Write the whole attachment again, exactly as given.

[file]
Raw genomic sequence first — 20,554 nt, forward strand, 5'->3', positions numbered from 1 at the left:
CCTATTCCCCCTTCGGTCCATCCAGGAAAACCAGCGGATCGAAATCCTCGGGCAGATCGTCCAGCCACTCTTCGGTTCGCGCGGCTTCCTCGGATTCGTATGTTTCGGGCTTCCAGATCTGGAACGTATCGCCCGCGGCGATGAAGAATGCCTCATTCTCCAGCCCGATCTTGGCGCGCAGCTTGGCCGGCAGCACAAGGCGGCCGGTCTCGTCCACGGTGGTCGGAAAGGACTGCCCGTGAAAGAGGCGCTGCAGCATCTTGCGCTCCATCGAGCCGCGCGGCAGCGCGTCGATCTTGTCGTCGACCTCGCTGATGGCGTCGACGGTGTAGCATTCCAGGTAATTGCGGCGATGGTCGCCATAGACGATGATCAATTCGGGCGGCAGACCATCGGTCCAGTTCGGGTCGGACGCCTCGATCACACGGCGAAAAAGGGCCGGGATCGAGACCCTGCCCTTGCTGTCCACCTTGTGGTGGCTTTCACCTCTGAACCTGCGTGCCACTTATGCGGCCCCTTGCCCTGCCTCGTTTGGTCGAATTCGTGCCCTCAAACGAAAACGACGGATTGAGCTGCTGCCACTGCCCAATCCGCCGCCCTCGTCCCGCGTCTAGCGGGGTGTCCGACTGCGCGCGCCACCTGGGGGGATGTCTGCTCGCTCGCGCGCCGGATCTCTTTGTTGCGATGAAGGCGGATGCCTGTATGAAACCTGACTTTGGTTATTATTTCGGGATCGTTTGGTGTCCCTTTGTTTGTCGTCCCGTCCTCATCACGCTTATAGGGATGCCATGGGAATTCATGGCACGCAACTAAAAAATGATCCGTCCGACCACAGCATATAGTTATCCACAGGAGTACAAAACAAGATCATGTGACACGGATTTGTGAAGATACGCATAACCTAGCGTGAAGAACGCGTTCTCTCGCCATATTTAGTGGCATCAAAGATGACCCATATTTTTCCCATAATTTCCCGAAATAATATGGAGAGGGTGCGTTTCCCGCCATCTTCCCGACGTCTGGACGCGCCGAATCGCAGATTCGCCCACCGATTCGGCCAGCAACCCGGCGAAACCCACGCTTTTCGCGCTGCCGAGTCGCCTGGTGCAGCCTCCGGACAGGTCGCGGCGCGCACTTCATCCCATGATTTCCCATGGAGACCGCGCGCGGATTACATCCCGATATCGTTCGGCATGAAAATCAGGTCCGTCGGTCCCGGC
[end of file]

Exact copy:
Raw genomic sequence first — 20,554 nt, forward strand, 5'->3', positions numbered from 1 at the left:
CCTATTCCCCCTTCGGTCCATCCAGGAAAACCAGCGGATCGAAATCCTCGGGCAGATCGTCCAGCCACTCTTCGGTTCGCGCGGCTTCCTCGGATTCGTATGTTTCGGGCTTCCAGATCTGGAACGTATCGCCCGCGGCGATGAAGAATGCCTCATTCTCCAGCCCGATCTTGGCGCGCAGCTTGGCCGGCAGCACAAGGCGGCCGGTCTCGTCCACGGTGGTCGGAAAGGACTGCCCGTGAAAGAGGCGCTGCAGCATCTTGCGCTCCATCGAGCCGCGCGGCAGCGCGTCGATCTTGTCGTCGACCTCGCTGATGGCGTCGACGGTGTAGCATTCCAGGTAATTGCGGCGATGGTCGCCATAGACGATGATCAATTCGGGCGGCAGACCATCGGTCCAGTTCGGGTCGGACGCCTCGATCACACGGCGAAAAAGGGCCGGGATCGAGACCCTGCCCTTGCTGTCCACCTTGTGGTGGCTTTCACCTCTGAACCTGCGTGCCACTTATGCGGCCCCTTGCCCTGCCTCGTTTGGTCGAATTCGTGCCCTCAAACGAAAACGACGGATTGAGCTGCTGCCACTGCCCAATCCGCCGCCCTCGTCCCGCGTCTAGCGGGGTGTCCGACTGCGCGCGCCACCTGGGGGGATGTCTGCTCGCTCGCGCGCCGGATCTCTTTGTTGCGATGAAGGCGGATGCCTGTATGAAACCTGACTTTGGTTATTATTTCGGGATCGTTTGGTGTCCCTTTGTTTGTCGTCCCGTCCTCATCACGCTTATAGGGATGCCATGGGAATTCATGGCACGCAACTAAAAAATGATCCGTCCGACCACAGCATATAGTTATCCACAGGAGTACAAAACAAGATCATGTGACACGGATTTGTGAAGATACGCATAACCTAGCGTGAAGAACGCGTTCTCTCGCCATATTTAGTGGCATCAAAGATGACCCATATTTTTCCCATAATTTCCCGAAATAATATGGAGAGGGTGCGTTTCCCGCCATCTTCCCGACGTCTGGACGCGCCGAATCGCAGATTCGCCCACCGATTCGGCCAGCAACCCGGCGAAACCCACGCTTTTCGCGCTGCCGAGTCGCCTGGTGCAGCCTCCGGACAGGTCGCGGCGCGCACTTCATCCCATGATTTCCCATGGAGACCGCGCGCGGATTACATCCCGATATCGTTCGGCATGAAAATCAGGTCCGTCGGTCCCGGC